The Senate trial for United States District Court Judge Thomas Porteous begins Monday morning. I will be therefore out of pocket for the coming week and part of next week. Unfortunately, that means that postings will be extremely limited but I expect the denizens of this blog to post stories as comments in my absence. I will try to post a little each day on the schedule for the trial and maybe even a story to facilitate discussion depending if I have a second in the morning.

I am honored to be working with the finest litigation team that I have seen in my career. The law firm of Bryan Cave has joined me in this case pro bono and has (as usual) set a new standard for such cases. Bryan Cave won the ABA award for pro bono work this year. I am proud of my long association with Bryan Cave on cases over the many years. In leading this case, I am joined by my longtime friend and brilliant co-counsel, Dan Schwartz, former general counsel of the National Security Agency. Dan and I have been in many legal fights through the years and I could not imagine walking into the Senate on Monday without his calm and experienced guidance.

Partners John Peirce, Keith Aurzada, and Brian Walsh are also assisting in the case and have brought a wealth of experience to the effort. Keith and Brian are two of the country’s leading bankruptcy lawyers will be addressing those specialized issues at trial. Associates P.J. Meitl and Dan O’Connor have worked every aspect of this case — going around the clock as new evidence comes in on the very eve of trial. They have interviewed countless witnesses, researched countless cases, and helped write countless filings. They have helped build every inch of this case over the last few months and will argue the case with us this week. The Senate is about to see in action two of the best young lawyers in this country — as credit to both the team and Bryan Cave. Ian Barlow (Bryan Cave), Sergey Basyuk (GW), James (Brad) Currier (GW), Chris Crawford (GW), Amber Kahn (GW), Nikki Ott (BC) and Peter Shapiro (GW) are also assisting in the case and have done amazing work to prepare this case for trial. Finally, there is my tireless assistant Ashley Klearman who is keeping the office functioning as we litigate this case.

I have never seen their like in litigation and, while, we have had little sleep or family time in weeks, this historic case for me will always be remembered for their unyielding friendship and dedication.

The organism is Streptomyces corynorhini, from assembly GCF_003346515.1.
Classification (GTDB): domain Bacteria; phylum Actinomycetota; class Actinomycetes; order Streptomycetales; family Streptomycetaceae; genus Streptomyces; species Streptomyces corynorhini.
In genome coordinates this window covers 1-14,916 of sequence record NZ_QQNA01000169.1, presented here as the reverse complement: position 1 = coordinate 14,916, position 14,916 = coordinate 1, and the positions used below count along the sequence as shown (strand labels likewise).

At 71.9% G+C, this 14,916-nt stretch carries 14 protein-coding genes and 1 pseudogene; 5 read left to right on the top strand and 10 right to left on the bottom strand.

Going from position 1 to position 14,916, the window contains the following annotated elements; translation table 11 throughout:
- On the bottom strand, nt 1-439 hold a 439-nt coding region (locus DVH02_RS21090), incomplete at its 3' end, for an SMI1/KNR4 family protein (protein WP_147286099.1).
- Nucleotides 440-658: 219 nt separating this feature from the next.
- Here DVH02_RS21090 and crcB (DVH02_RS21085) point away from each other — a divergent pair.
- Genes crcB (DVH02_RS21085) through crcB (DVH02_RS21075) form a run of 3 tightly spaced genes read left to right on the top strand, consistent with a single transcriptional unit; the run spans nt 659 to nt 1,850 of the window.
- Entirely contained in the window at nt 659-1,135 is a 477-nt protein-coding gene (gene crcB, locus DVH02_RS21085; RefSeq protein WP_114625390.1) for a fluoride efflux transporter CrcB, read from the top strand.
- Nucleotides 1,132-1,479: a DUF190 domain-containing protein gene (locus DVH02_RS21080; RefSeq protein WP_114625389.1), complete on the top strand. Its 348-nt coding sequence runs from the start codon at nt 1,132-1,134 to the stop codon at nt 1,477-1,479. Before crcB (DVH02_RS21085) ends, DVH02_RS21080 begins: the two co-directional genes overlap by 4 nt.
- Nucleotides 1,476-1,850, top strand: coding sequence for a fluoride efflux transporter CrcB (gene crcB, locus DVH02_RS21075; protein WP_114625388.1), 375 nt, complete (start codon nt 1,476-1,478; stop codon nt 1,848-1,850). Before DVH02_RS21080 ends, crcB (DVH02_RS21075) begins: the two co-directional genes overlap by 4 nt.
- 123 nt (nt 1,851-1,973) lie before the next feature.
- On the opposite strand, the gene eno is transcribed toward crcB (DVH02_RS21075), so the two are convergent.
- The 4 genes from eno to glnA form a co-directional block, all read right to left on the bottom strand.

The trial will be covered from gavel to gavel on CSpan television.

For those in Washington, the trial will be held in Hart Senate Office Building Room 216. It is a public trial with public seating. Opening arguments will start on Monday morning at 8 am. Proceedings will continue Tuesday, Wednesday, and Thursday and may run to 7 or 8 p.m. The trial will likely resume the following Tuesday at 8 am and be completed in the afternoon.

Jonathan Turley


  1. The tainted and one-sided New Orleans federal ‘judicial council’ amazingly insults reason, by diverting attention away from the dishonest actions of Attorney CLAUDE LIGHTFOOT, who is also the Chapter 11 Bankruptcy Court Judge / trustee who represented Porteous and Porteous’s now deceased wife when they filed bankruptcy. It was Lightfoot who advised the Porteouses to file their falsified bankruptcy case –which is now one the charges being used for impeaching Porteous. Lightfoot has been doubling as a judge / lawyer /trustee for over ten years –and has Yellow Pages advertisement to lure bankruptcy filers while at the same time he sits on the bench (and he apparently advises lying even though he sits in judgment of people’s bankruptcy filings) Some of us who know about Lightfoot and many other judicial improprieties by which we have been victimized ARE NOT AMUSED by a semblance of taint removal.

  2. AY,

    The answer to your question is “Yes, if you don’t mind getting hairballs.”

    And what you choose to do with your tongue is your business.

    On the serious side, yes you can, but you have to get them acclimated to it as kittens.

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